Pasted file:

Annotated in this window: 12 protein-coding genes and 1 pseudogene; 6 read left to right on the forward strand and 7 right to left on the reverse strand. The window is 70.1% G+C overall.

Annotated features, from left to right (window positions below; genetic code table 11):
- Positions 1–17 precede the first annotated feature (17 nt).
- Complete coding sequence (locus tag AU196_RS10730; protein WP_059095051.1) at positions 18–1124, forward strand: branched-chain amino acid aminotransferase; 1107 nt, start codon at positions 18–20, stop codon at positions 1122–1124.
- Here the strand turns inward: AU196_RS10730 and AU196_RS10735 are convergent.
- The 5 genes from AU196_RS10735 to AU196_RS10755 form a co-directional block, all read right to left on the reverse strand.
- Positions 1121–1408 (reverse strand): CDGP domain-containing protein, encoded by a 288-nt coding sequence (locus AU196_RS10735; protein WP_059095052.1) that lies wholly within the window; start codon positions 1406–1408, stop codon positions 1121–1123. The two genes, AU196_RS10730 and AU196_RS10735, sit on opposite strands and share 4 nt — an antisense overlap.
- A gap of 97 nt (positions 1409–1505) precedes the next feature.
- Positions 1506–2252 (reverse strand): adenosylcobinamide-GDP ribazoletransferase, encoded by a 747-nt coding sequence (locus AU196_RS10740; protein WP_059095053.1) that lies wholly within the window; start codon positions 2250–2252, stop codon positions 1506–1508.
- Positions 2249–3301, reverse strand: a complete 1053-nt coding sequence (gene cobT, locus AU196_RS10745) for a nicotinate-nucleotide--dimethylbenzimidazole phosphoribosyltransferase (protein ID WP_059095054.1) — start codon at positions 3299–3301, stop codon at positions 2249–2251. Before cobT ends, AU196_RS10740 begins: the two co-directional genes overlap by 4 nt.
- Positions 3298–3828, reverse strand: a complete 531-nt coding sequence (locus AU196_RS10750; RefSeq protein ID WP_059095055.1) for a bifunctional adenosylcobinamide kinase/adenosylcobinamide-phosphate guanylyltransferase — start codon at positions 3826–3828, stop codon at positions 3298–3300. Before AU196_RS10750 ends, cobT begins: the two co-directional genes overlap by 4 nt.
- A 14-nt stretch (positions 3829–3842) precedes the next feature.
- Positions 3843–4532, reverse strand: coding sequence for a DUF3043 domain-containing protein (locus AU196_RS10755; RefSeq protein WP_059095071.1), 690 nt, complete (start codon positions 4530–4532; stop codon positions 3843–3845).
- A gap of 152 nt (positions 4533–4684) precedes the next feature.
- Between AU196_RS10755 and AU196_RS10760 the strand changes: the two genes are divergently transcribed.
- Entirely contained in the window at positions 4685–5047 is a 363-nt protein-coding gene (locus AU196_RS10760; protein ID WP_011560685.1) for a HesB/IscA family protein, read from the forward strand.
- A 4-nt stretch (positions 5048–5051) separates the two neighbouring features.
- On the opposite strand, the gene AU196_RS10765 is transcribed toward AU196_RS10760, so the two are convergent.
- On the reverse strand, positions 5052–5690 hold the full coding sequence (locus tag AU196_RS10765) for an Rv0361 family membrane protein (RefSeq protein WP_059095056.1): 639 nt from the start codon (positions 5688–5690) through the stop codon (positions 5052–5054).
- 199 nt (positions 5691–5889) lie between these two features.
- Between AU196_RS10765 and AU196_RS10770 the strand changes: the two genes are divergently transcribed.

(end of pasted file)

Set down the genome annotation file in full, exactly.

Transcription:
Annotated in this window: 12 protein-coding genes and 1 pseudogene; 6 read left to right on the forward strand and 7 right to left on the reverse strand. The window is 70.1% G+C overall.

Annotated features, from left to right (window positions below; genetic code table 11):
- Positions 1–17 precede the first annotated feature (17 nt).
- Complete coding sequence (locus tag AU196_RS10730; protein WP_059095051.1) at positions 18–1124, forward strand: branched-chain amino acid aminotransferase; 1107 nt, start codon at positions 18–20, stop codon at positions 1122–1124.
- Here the strand turns inward: AU196_RS10730 and AU196_RS10735 are convergent.
- The 5 genes from AU196_RS10735 to AU196_RS10755 form a co-directional block, all read right to left on the reverse strand.
- Positions 1121–1408 (reverse strand): CDGP domain-containing protein, encoded by a 288-nt coding sequence (locus AU196_RS10735; protein WP_059095052.1) that lies wholly within the window; start codon positions 1406–1408, stop codon positions 1121–1123. The two genes, AU196_RS10730 and AU196_RS10735, sit on opposite strands and share 4 nt — an antisense overlap.
- A gap of 97 nt (positions 1409–1505) precedes the next feature.
- Positions 1506–2252 (reverse strand): adenosylcobinamide-GDP ribazoletransferase, encoded by a 747-nt coding sequence (locus AU196_RS10740; protein WP_059095053.1) that lies wholly within the window; start codon positions 2250–2252, stop codon positions 1506–1508.
- Positions 2249–3301, reverse strand: a complete 1053-nt coding sequence (gene cobT, locus AU196_RS10745) for a nicotinate-nucleotide--dimethylbenzimidazole phosphoribosyltransferase (protein ID WP_059095054.1) — start codon at positions 3299–3301, stop codon at positions 2249–2251. Before cobT ends, AU196_RS10740 begins: the two co-directional genes overlap by 4 nt.
- Positions 3298–3828, reverse strand: a complete 531-nt coding sequence (locus AU196_RS10750; RefSeq protein ID WP_059095055.1) for a bifunctional adenosylcobinamide kinase/adenosylcobinamide-phosphate guanylyltransferase — start codon at positions 3826–3828, stop codon at positions 3298–3300. Before AU196_RS10750 ends, cobT begins: the two co-directional genes overlap by 4 nt.
- A 14-nt stretch (positions 3829–3842) precedes the next feature.
- Positions 3843–4532, reverse strand: coding sequence for a DUF3043 domain-containing protein (locus AU196_RS10755; RefSeq protein WP_059095071.1), 690 nt, complete (start codon positions 4530–4532; stop codon positions 3843–3845).
- A gap of 152 nt (positions 4533–4684) precedes the next feature.
- Between AU196_RS10755 and AU196_RS10760 the strand changes: the two genes are divergently transcribed.
- Entirely contained in the window at positions 4685–5047 is a 363-nt protein-coding gene (locus AU196_RS10760; protein ID WP_011560685.1) for a HesB/IscA family protein, read from the forward strand.
- A 4-nt stretch (positions 5048–5051) separates the two neighbouring features.
- On the opposite strand, the gene AU196_RS10765 is transcribed toward AU196_RS10760, so the two are convergent.
- On the reverse strand, positions 5052–5690 hold the full coding sequence (locus tag AU196_RS10765) for an Rv0361 family membrane protein (RefSeq protein WP_059095056.1): 639 nt from the start codon (positions 5688–5690) through the stop codon (positions 5052–5054).
- 199 nt (positions 5691–5889) lie between these two features.
- Between AU196_RS10765 and AU196_RS10770 the strand changes: the two genes are divergently transcribed.